In case of a margin call, I have a 12k reserved in cash that I can take from my credit line.

I also have my TFSA account that I could transferred to my non-registered margin. - About a 4k value.

I also have my US dollar investment in Sprott silver - About 2.5k.

I have 18k right there. My unemployment will bring in about 1k in extra cash for me to put on credit line payment - another 12k

It make 30k right there.

If I need more immediately, I will take the money out of my RRSP. About 39k right there, for a complete total of 69k.

See, there's many things I can do in case of an emergency. The situation is not completely desperate.

Not to forget the 7k in cash coming from my dividend (non-registered).

For a total of 76k.

I also have several thousands worth on credit card. About a 20k of unused credit card balance available.

For a total of 96k.

Margin call? Anytime, anywhere. I am ready. But I wouldn't like it to happen.

If it happen, I will need to get back to work like quick and fast. Such event will be sad.

Anonymous said...

You're leveraging at 50%. I must say that's very significant leverage to investing in stock market. Gain or loss is magnify by 100%.
Have you keep track of what's your annual return on the investment net worth?

Anonymous said...

It is good to see you are paying off your high interest debt first.
I am , however,taken aback by your comment "The whole paying debt deal is just very boring". This is a very unwise attitude.

Most, if not all financial advisors suggest getting rid of bad debt to increase cash flow which then allows you to invest more(I agree with the gentleman's comments about being a "slave to consumer debt" consumer debt is bad because it is not tax deductible.

If your margin/leveraging predeliction allows you to deduct the interest on the loan from your personal income tax... then I am only somewhat comforted.

By the way, I think the blog is great!!

Happy investing



Anonymous said...

have you calculated how much before tax money you have to make to pay for the interest ,it is around 5000 dollars which is about 80% of your whole year dividend.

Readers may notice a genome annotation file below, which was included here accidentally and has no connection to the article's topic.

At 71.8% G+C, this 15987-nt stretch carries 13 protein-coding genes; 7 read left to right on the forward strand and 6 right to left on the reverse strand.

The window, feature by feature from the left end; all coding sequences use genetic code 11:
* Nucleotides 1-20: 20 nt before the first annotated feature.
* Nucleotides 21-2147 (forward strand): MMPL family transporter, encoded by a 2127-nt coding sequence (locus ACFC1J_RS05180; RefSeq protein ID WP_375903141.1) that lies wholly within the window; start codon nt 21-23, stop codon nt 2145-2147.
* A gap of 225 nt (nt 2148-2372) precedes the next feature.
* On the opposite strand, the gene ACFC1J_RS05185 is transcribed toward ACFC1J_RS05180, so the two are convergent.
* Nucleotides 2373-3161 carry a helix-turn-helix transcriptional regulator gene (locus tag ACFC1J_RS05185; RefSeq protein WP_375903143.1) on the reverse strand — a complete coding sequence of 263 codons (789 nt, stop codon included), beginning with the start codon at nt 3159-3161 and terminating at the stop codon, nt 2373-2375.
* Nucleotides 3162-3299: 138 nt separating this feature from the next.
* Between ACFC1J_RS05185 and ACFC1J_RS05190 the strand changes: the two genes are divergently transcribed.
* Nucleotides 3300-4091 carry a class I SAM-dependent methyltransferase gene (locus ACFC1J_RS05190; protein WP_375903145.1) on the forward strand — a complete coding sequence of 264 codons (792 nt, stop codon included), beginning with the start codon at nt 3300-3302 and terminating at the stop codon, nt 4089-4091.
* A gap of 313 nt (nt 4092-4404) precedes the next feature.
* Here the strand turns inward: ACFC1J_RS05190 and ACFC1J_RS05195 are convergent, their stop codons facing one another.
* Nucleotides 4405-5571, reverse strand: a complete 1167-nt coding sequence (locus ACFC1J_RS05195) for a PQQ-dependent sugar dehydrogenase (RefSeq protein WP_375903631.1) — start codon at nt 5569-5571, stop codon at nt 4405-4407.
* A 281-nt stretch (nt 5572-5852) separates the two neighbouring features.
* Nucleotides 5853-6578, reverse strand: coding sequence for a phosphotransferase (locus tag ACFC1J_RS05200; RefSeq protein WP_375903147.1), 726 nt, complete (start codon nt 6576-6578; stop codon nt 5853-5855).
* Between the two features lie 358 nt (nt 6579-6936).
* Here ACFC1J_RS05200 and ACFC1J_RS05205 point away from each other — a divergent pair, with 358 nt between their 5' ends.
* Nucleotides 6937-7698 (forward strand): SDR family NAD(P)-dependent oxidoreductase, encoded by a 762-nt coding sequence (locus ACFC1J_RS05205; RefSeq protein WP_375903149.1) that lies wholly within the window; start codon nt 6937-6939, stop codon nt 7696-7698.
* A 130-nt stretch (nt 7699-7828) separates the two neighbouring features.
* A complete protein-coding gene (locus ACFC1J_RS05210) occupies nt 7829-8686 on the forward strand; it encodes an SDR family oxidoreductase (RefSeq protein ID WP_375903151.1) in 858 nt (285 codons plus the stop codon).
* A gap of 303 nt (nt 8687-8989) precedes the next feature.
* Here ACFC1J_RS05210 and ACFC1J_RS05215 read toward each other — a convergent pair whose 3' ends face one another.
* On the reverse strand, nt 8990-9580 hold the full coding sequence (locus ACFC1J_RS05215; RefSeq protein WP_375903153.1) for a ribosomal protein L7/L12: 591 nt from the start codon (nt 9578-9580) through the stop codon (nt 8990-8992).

your are basically make money for banks.

Anonymous said...

hello,

while reading your inspiring blog,
i noticed

"$4 900 at a low interest rate of 4% (credit line rates) = $196 in annual interest"

would you mind telling me how and where you get such a good deal which is usually only offered to home owners?(you have to have something as collateral to get rate as low as 4 percent!:)it is amazing

thank you in advance:)

Anonymous said...

Hi Sunny!!

I have not read your blog for a long time.

I just did a rough calculation of your debt to operating cashflow (D/CF). This ratio is often used to assess whether certain companies are carrying too much debt to their ability to pay it off in a reasonable time. I took your debt of 72500 and your projected 2014 dividend earnings of about 7000. The ratio is 10X.
Interestingly, a company like ENB which needs to issue allot of debt to finance its activities has a ratio of 7X. Now, we all invest in accompany like ENB because the cashflow is reliable and the cashflow grows at a rate of about 15% per year. If you were a business nobody should have any fears about your 10X ratio unless you are not able to grow your cashflow reliably. So make sure your cashflow from your dividends is reliable. If you were a business, I am not sure I would invest in you because I do not understand your business model to drive cashflow growth.
Just some musings :)

Max Thunder said...

You know you can get a tax deduction from your margin account if you use the borrowed money to buy stocks that pay dividends, right?

Max Thunder said...

Ignore my previous message, somehow I wasn't seeing all the comments!

Anonymous said...

hello,

i am wondering how you deduct credit card promotional fees for zero percent interest offers which last six months? or is it deductiable?

Sunny said...

Hi,

When it come to credit card promotional offers, they are the one who target you.

Once you have an have, you can do a credit card balance transfer. If you have an existing balance on a card, you can have it paid by using the promotional offer.

If you want to cash out some money, you need to withdraw money from your credit card, from the credit card you currently don't have any offer. Following the withdraw, you immediately pay off the balance using a cheque of the promotional offer or you call the credit card from who you have a promotional offer to have a credit card balance transfer.

Voilà. This is how to do it like a Dividend Girl :)

james said...

hello,

i have an question.

i recently transferred 8000 from a credit card via balance transfer to invest it in dividend stocks.

i was charged 80 (which is 1%)for promotion rate fee for it.

i am wondering if the promotion rate fee is tax deductible for investment?

or is the interest charged(which is 0.99% for six months) tax deductible?

thanks !

best regards!